# Working of this circuit?

Discussion in 'General Electronics Chat' started by hubble, Jul 16, 2015.

1. ### hubble Thread Starter Member

Jun 17, 2009
22
0
Hello. I am trying to figure out this circuit. I understand the rectifier part but am struggling to understand what are these components doing: R2, C2, R3, C3, D1/2/3/4 and how they are doing what they are doing? I mean, how to go about solving this particular part of the circuit?

2. ### Bordodynov Active Member

May 20, 2015
670
194
D1, D2, C2, C3-classic rectifier voltage doubler. It gets a negative voltage. R2 limits the current of the capacitor C2. R2 together with capacitor C3 filters the output voltage.
Resistor R3 and diodes d3 and d4 are the simplest voltage stabiliser, about -1.2 volts.
Use the Spice circuit analysis program.
Such as free, but very high quality programme LTspice.

3. ### AnalogKid Distinguished Member

Aug 1, 2013
4,685
1,297
This is a tricky one. The circuit is 1/2 normal power supply and 1/2 charge pump. The bridge rectifier and C1 form a normal positive voltage power supply, with R1 acting as a load on the main filter capacitor. There is not ground symbol, but we will establish the line running through the center of the circuit, connecting to the left side of the bridge, D1, R1, C3, C1, D3, and both meters as GND.

This charge pump uses a capacitor to create negative DC from positive AC. R2 is just a current limiter; we can leave it out for the moment. C2 acts as an AC coupling capacitor. It has the input power AC on it, going both above and below GND. But its - end can't go above GND because it is "caught' by D1. When the - end of C2 gets more than 0.7 V above GND, D1 conducts and clamps the - end of C2 and +0.7 V. The + end of C2 continues to be pulled up by the input AC, and this charges up C2. On the negative half cycle on the input AC, both ends of C2 go down. This pushes the - end of C2 below GND. The action is similar to the way the diodes in a bridge rectifier catch the ends of the secondary winding to create unipolar DC.

So now on each half-cycle the - end of C2 goes negative (below GND). The charge in C2 goes through D2 to charge up C3 just like in a normal power supply, except that a) these are negative voltages so the diodes appear backwards; and b) the energy is coming through a capacitor rather than an inductor (the transformer secondary winding) so there isn't a lot of current available. While it is common for a power transformer secondary to have an impedance of 1 ohm or so, for a capacitor to have an impedance of 1 ohm at 60 Hz it would need to be 2,700 uF. Your 47 uF cap has an impedance of 57 ohms, which reduces the available voltage and current to the rest of the circuit. So the voltage developed across C3 will not be as large as the voltage across C1. D3 and D4 are forward biased through R3 by the negative voltage on C3, and act as a 1.4 V zener diode.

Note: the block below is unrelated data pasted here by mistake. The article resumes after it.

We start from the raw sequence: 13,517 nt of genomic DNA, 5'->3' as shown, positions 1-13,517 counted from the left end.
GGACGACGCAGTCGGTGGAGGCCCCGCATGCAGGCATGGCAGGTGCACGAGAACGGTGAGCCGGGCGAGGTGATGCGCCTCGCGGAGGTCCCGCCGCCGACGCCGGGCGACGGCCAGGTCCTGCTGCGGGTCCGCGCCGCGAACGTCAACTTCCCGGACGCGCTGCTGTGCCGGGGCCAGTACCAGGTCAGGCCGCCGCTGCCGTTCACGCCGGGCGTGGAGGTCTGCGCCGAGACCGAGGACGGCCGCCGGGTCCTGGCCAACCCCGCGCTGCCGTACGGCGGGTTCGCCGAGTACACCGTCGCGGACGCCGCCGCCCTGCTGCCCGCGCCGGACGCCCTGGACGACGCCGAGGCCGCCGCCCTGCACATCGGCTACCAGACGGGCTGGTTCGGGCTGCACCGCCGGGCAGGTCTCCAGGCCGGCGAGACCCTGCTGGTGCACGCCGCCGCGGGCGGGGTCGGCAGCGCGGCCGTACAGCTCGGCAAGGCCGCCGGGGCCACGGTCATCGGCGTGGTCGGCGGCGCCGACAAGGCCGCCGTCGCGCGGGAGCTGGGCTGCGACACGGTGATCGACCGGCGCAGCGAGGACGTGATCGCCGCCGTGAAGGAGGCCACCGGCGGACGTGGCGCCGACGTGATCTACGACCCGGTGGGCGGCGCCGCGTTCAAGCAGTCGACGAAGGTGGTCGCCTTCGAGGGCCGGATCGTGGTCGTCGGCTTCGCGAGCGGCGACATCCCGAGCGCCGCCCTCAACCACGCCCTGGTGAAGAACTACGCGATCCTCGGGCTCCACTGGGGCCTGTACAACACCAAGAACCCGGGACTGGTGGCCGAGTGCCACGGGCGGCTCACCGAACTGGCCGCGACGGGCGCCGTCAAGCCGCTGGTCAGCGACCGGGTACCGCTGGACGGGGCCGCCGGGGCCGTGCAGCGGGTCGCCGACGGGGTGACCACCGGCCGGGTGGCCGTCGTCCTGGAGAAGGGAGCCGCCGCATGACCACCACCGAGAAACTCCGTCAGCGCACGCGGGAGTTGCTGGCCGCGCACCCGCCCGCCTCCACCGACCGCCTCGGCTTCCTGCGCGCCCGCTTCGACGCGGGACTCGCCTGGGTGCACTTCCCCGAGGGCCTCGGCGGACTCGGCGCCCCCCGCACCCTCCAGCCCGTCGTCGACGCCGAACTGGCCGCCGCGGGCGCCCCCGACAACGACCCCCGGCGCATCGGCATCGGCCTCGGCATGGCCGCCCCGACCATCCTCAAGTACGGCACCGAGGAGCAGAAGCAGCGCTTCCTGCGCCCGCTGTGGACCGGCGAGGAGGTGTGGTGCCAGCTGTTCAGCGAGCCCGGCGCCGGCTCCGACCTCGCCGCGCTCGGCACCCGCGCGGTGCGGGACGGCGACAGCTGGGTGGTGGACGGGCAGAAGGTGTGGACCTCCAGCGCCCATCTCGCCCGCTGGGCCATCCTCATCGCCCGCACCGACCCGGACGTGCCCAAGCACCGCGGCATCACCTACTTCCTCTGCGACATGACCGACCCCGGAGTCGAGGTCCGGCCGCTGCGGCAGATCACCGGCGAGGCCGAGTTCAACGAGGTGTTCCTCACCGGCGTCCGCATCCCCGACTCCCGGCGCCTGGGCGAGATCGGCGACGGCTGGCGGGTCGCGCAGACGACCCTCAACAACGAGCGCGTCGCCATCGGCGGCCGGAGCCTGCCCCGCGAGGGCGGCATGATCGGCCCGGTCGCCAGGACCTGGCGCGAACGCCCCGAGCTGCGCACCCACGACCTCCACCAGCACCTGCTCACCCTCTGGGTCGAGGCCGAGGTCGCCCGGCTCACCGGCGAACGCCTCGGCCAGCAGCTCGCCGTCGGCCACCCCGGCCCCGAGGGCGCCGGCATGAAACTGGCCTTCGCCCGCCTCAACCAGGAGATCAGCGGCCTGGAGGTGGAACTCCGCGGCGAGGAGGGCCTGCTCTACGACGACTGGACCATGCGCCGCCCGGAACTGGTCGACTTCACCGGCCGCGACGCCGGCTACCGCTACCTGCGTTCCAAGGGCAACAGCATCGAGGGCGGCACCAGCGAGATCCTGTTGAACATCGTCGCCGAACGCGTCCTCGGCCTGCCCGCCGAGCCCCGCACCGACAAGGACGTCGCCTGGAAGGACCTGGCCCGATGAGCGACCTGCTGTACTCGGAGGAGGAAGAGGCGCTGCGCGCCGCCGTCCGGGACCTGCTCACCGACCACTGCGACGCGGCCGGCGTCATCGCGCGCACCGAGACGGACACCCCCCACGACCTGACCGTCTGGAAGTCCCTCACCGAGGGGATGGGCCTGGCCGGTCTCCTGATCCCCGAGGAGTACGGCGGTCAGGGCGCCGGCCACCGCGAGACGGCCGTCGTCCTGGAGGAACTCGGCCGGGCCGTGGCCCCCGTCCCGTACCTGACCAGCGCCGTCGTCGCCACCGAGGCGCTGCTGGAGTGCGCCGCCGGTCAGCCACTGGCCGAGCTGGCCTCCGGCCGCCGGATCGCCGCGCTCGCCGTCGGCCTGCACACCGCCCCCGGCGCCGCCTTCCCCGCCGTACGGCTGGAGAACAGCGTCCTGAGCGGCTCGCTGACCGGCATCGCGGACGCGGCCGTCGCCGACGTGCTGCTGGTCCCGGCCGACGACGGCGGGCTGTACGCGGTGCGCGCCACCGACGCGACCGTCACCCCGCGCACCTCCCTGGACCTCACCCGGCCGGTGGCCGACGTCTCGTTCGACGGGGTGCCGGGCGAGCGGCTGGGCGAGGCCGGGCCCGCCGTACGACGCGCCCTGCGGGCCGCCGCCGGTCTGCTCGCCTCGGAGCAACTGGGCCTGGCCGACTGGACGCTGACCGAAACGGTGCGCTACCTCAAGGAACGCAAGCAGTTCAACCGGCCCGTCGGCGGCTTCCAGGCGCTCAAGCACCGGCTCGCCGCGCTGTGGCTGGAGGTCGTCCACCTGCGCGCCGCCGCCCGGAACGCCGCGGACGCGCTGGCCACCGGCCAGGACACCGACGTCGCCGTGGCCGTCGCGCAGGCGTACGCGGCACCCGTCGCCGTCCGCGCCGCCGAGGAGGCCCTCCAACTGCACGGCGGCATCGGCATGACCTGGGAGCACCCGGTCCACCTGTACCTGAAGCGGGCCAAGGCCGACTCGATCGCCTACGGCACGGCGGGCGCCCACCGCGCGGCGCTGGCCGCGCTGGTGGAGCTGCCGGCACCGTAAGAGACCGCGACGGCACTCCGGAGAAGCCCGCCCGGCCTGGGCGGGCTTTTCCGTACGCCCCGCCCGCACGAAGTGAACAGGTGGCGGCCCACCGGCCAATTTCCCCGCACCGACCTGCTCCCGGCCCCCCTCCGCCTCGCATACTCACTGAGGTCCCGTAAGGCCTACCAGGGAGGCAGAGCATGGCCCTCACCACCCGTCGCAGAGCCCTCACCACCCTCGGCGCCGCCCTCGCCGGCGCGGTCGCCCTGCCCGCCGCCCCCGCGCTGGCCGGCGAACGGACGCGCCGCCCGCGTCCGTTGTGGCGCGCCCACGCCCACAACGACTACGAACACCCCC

The key to understanding this circuit is to keep a flexible attitude to things being *relatively* positive and negative with respect to other things. GND is negative with respect to the positive end of C1. That same GND is *positive* with respect to the negative end of C3.

ak

cmartinez likes this.
4. ### hubble Thread Starter Member

Jun 17, 2009
22
0
I am still not getting this. How does the negative cycle of an AC push the -ve plate of C2 below ground? Also, how can an electrolytic capacitor take negative cycle on the positive plate? Will it not harm the capacitor?

Does it mean that the -ve end of C2 goes negative on both the +ve and -ve halves of an AC signal after the first charging cycle?

5. ### cmartinez AAC Fanatic!

Jan 17, 2007
3,698
2,759
Very interesting circuit. AnalogKid has already explained it thoroughly, and I agree with Bordodynov, you should download LTspice and sim it. It's an extremely useful program for this sort of exercises. And it's also very easy to learn. Drawing your circuit in it should only take a few minutes. After that, you can probe it in whatever node you're curious about, and start adding or removing or changing component values to see what happens... that sort of playing around will improve your understanding significantly.

6. ### AnalogKid Distinguished Member

Aug 1, 2013
4,685
1,297
C2 is acting as a coupling capacitor. Think about a coupling capacitor between two audio amplifiers. Whatever AC voltage is on one side is on the other side. When one side goes up or down, the other side tracks it. This is completely independent of any DC charge on the capacitor. So it is very common for the positive side of a capacitor to move in the negative direction. This is not the same thing as the positive side of a capacitor going below the negative side. That could indeed cause problems for an electrolytic capacitor.

ak